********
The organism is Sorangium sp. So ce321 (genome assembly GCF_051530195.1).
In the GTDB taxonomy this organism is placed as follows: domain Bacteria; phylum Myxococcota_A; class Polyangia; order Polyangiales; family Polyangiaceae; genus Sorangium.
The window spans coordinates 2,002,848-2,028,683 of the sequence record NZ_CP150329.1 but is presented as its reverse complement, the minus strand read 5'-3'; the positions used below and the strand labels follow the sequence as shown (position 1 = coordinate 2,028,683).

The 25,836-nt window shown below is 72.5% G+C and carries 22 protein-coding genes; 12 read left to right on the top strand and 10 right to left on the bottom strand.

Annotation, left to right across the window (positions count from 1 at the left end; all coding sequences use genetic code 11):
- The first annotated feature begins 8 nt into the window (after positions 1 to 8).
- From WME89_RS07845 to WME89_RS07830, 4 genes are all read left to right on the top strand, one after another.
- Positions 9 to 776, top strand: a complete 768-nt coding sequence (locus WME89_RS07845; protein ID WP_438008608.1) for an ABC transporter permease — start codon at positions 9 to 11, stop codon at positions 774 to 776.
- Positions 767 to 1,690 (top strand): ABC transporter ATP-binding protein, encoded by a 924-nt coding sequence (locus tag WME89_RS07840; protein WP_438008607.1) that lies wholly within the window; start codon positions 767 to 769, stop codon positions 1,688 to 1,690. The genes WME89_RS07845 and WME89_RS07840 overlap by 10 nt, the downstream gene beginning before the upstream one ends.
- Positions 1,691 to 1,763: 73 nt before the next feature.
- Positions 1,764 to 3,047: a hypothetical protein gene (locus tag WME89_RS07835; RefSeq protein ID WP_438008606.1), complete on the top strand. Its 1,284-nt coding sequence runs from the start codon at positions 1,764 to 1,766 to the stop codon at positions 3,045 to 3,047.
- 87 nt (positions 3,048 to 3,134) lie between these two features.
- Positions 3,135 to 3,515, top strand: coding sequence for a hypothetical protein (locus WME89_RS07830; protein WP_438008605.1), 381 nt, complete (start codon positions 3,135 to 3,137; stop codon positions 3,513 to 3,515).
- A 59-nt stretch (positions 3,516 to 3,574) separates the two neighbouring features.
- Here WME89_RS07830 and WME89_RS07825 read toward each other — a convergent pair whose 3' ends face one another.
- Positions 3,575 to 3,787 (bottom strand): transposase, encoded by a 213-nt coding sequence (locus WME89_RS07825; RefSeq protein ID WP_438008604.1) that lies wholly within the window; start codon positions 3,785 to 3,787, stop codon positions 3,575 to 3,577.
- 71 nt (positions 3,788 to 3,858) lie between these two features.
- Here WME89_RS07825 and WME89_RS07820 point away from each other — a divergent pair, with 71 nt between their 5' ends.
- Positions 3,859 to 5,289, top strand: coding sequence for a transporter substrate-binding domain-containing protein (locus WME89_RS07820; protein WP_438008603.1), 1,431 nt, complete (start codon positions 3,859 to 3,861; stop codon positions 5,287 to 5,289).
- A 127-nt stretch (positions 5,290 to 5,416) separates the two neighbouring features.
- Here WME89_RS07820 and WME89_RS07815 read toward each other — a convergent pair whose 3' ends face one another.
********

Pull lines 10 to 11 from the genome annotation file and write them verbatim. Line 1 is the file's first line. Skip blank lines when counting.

- Positions 1,691 to 1,763: 73 nt before the next feature.
- Positions 1,764 to 3,047: a hypothetical protein gene (locus tag WME89_RS07835; RefSeq protein ID WP_438008606.1), complete on the top strand. Its 1,284-nt coding sequence runs from the start codon at positions 1,764 to 1,766 to the stop codon at positions 3,045 to 3,047.